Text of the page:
Last week marked exactly one year since we moved into our house, and I've found myself sort of marveling at all that's changed in just twelve months. The thing is, life shifts all the time, but it's rare that you get to see progress in any sort of real, physical way, and there's just something so strange and satisfying about change manifesting itself in all the little corners of our space.
For months we moved between empty rooms with blank walls, random pieces of furniture dotting the floorplan as we hesitated to make any real sort of commitments to the space. We ate dinner on rickety lawn chairs in our living room, invited friends over for a picnic on our dining-room carpet, spent night after night slipping out of bed to turn off the lamps that sat on the floor where nightstands should have been. For months we lingered in the in between, and I loved it.
Everything felt so new, a clean slate, and the silly chaos of being new homeowners reminded me that we're still just twenty-six. We don't know. A lot of times, we just don't know, and that's hilarious and perfect and just as it should be. So much of these past few years has been about taking steps and moving forward — leaving Chicago, finding jobs, getting married — and I can't help but relish in all the mixed-up, haphazard moments that remind me how young we are. I savor the times when we're lost. When we have only eight forks for a party of twelve, so I guess we'll share. And oh, yes, there's a cake, yes, of course, so I guess we'll just have to wash those eight forks and share them for dessert, too, right? (The best.)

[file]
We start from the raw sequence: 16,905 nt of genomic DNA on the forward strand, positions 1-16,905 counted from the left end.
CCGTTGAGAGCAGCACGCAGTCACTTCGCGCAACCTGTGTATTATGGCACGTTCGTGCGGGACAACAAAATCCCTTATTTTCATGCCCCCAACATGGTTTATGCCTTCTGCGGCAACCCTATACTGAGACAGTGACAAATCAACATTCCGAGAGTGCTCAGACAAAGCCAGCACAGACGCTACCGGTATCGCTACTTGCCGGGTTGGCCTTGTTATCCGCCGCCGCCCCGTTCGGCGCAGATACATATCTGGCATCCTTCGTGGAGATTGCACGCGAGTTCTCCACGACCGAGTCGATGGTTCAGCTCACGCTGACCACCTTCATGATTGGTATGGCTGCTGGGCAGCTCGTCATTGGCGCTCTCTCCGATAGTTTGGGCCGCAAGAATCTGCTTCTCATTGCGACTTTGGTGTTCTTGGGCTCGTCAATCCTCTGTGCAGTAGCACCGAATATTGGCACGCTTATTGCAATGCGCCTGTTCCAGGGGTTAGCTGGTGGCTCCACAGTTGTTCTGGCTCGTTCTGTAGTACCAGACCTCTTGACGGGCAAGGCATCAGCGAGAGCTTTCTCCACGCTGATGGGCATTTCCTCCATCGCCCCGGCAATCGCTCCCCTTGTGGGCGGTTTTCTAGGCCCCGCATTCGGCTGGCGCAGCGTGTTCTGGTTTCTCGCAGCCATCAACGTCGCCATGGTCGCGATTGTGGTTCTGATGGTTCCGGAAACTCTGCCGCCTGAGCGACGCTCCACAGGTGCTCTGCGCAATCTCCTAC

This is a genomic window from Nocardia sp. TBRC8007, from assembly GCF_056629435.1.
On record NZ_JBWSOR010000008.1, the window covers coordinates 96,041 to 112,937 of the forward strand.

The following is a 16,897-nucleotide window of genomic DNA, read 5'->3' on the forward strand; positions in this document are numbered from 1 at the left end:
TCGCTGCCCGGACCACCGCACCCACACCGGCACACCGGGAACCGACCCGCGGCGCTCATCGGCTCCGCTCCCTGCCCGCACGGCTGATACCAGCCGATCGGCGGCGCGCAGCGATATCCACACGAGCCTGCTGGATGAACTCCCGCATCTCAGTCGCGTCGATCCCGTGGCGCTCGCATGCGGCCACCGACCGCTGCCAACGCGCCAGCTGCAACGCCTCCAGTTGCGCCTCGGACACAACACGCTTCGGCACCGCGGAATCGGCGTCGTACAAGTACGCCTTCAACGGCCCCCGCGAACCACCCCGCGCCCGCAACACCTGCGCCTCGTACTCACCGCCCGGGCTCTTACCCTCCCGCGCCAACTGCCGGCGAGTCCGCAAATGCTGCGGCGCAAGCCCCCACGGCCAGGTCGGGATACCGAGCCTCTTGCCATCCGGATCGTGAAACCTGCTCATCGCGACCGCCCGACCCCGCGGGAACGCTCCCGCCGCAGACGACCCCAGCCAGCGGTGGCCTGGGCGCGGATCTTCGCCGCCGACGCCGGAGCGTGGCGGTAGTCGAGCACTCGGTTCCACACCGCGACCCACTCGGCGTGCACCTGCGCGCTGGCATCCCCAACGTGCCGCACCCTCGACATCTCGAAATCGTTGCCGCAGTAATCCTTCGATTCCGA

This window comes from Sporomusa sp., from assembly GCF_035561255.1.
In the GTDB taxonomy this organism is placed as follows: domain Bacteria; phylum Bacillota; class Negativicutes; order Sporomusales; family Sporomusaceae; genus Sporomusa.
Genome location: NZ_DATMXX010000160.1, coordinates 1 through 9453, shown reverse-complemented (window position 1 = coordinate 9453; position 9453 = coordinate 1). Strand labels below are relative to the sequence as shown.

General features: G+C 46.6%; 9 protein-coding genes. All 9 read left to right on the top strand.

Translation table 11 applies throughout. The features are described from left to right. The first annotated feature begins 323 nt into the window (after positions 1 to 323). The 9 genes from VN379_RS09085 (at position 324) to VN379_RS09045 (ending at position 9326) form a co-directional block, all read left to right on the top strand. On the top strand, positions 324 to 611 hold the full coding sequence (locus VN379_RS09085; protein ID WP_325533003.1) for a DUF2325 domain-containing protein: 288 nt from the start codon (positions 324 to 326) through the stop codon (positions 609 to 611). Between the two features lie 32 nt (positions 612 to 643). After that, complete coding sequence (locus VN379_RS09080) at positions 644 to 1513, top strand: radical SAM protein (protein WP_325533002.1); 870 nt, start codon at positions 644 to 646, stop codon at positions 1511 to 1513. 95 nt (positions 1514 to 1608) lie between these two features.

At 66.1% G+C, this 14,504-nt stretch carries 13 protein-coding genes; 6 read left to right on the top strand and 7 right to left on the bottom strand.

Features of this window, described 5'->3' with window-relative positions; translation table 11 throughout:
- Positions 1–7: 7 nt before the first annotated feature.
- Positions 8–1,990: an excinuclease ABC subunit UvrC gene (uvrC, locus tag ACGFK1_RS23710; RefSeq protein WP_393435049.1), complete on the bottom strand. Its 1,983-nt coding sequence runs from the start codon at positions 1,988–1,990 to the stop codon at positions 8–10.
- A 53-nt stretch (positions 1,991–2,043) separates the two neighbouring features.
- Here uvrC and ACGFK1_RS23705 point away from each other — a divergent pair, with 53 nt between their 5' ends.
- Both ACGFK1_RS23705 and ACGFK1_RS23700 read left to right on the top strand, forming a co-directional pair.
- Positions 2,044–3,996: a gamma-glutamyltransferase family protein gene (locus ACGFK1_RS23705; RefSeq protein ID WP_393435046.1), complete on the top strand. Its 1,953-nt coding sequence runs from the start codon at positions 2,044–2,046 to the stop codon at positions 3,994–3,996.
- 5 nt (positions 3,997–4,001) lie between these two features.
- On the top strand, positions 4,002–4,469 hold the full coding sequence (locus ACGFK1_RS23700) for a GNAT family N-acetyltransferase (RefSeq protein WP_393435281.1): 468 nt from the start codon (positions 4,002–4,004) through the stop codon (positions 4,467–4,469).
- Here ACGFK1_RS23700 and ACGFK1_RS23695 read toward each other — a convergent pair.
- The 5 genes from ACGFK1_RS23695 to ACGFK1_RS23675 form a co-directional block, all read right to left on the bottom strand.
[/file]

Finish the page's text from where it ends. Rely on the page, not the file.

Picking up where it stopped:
Twelve months later, the lawn chairs are sitting in the grass, a sofa in their place at the center of the living room. There's a stain on the carpet from a late-night dance party, a trail of tiny dots that leads from one wall to the other. Upstairs is our dining-room table, the picnics long gone, and in our bedroom, a pair of wooden nightstands holds our lamps, our wedding photo, my giant stack of books, his crosswords. Framed art lines (most of) the walls, our friends and families and memories on display, and sometimes, in the early afternoon, the sunlight hits the golden clock my mom gave us just so, and it's enough to sort of knock the wind out of me, in all the best ways.
Everything and nothing has changed. More steps, more moving forward. In our kitchen, though, piled inside the smallest drawer — twenty forks. Young, yes. But growing up, you know?